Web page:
A few days ago a link to a UK government report called Quarterly Energy Prices landed in my in box. At the end was a series of interesting charts comparing liquid fuel, natural gas and electricity prices across Europe. This post presents these charts alongside some simple but rather interesting observations.
Let me begin by taking a look at liquid fuel. Some key observations:
- Diesel is marginally more expensive than petrol
- The cost of the raw product (ex tax) is pretty well uniform across countries, thus what little variation there is in price comes from different tax levels
- There is little variation in price between countries with the ratio of most expensive / least expensive = 1.4 (petrol) and 1.5 (diesel).
- Luxembourg has the cheapest diesel and petrol while the UK is about the mid point for petrol but has the most expensive diesel.
The relative uniformity of price throughout The Common Market presumably discourages motorists crossing borders bargain hunting.
Natural gas and electricity prices have two main tariffs, one for domestic users and one for industrial users, the industrial tariff being much lower than the domestic tariff.
- The Netherlands and Denmark, the two gas exporters, have the lowest raw prices.
- Otherwise it is difficult to rationalise the variations since the pattern of raw price variations for domestic and industrial varies.
- Excluding the high and low outliers, the mean ratio of domestic / industrial price = 2.1±0.25 (1SD)
- The main trend in domestic prices is caused by progressive higher tax levels.
- Surprisingly, The Netherlands, with the EU’s largest gas resource also has the second and third highest prices owing to high tax levels.
- The UK has the third and fourth lowest gas prices.
When we get to electricity the picture becomes much more confusing, especially with the reported tax levels. For example, for domestic electricity, Denmark has a raw price of around 7 p / kWh and retail price 3.4 times higher at 24p. While the UK has a raw price of about 14p / kWh and retail price of about 15p. These cannot possibly be counting the same thing. It seems that many European countries count the various subsidies as tax while the UK treats subsidy as raw price. I have written to the new UK Dept of Business Energy and Industrial Strategy (BEIS) for clarification, but they are still on holiday.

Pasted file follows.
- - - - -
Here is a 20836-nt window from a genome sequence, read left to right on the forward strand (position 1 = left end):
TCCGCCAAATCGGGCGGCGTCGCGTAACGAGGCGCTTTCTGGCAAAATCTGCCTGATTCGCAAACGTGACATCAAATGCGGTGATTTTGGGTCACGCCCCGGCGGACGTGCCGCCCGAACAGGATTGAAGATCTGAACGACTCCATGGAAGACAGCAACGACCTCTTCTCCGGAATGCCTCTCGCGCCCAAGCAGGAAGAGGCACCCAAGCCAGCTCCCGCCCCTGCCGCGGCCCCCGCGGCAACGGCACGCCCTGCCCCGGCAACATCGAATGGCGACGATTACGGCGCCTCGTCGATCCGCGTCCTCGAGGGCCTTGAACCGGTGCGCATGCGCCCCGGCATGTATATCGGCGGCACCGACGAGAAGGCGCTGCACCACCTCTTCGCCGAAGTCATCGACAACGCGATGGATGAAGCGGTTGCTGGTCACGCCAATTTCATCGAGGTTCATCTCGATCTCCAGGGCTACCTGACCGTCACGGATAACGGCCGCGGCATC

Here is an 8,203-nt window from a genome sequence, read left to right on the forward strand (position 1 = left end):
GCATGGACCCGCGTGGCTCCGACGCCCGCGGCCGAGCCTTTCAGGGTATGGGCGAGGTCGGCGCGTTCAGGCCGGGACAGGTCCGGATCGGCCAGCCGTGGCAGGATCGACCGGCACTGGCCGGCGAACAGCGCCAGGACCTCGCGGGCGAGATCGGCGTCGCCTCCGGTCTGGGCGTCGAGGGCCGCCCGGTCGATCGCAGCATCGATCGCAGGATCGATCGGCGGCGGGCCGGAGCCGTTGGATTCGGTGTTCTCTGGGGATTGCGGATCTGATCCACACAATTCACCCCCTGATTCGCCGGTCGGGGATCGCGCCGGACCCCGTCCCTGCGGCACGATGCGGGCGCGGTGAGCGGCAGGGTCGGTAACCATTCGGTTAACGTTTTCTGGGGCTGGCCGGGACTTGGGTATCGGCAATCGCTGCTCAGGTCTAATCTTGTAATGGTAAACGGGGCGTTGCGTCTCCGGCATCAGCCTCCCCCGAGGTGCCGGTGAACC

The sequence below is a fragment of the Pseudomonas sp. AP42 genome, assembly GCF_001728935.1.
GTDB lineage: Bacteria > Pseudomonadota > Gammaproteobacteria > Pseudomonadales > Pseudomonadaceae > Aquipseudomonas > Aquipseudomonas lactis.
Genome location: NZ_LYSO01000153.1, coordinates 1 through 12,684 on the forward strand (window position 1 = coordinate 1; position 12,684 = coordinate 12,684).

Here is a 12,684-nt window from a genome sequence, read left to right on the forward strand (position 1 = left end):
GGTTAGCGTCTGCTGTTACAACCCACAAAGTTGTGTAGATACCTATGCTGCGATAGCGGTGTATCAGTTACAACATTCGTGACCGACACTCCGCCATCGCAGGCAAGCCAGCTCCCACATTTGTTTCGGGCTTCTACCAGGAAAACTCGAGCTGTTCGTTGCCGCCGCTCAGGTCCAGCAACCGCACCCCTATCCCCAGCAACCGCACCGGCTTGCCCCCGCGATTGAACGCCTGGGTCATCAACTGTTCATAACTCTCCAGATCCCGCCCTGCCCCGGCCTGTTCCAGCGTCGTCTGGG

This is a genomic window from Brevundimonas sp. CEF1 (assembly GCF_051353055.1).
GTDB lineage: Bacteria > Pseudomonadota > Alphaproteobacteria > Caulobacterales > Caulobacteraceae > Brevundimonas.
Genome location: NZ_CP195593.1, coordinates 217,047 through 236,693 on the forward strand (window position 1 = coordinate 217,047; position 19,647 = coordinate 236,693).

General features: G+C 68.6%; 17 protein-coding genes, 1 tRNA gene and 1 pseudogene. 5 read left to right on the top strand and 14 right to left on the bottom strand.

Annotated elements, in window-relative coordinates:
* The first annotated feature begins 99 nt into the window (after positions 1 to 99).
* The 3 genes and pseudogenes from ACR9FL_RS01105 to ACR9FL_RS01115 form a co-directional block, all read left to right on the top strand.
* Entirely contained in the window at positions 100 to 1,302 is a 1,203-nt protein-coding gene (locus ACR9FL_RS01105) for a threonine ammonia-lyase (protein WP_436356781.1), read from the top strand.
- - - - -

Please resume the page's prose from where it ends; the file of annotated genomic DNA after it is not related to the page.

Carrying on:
There are a couple of clear observations to make:
- High nuclear countries France, Sweden and Finland have among the lowest industrial and domestic electricity prices.
- There is a clear trend where the pattern of rising price is down mainly to rising tax, which I suspect is actually rising subsidy payments to producers. In the domestic chart (35) I have noted the installed solar and wind capacities per capita (2014) from an earlier post titled Green Mythology and the High Price of European Electricity. High electricity prices are clearly linked to the level of penetration of wind and solar.
- The ratio of domestic / industrial price varies from 1.5 (UK) to 3.6 (Sweden). This can be viewed as industrial support policy where Sweden is doing all it can to support industry while the UK provides least support. The ratios are tabulated below.
Domestic and Industrial electricity prices in p / kWh read from the BEIS tables.
I want to conclude by showing once again this chart from my Green Mythology post. It plots electricity price v installed wind and solar capacity / capita. And below that a plot from An Update on The Energiewende that shows a breakdown of components in German Electricity price. There has been a lot of debate recently about the cost and price of renewables. The evidence remains clear that high electricity prices are linked to high levels of renewables penetration and the associated subsidies.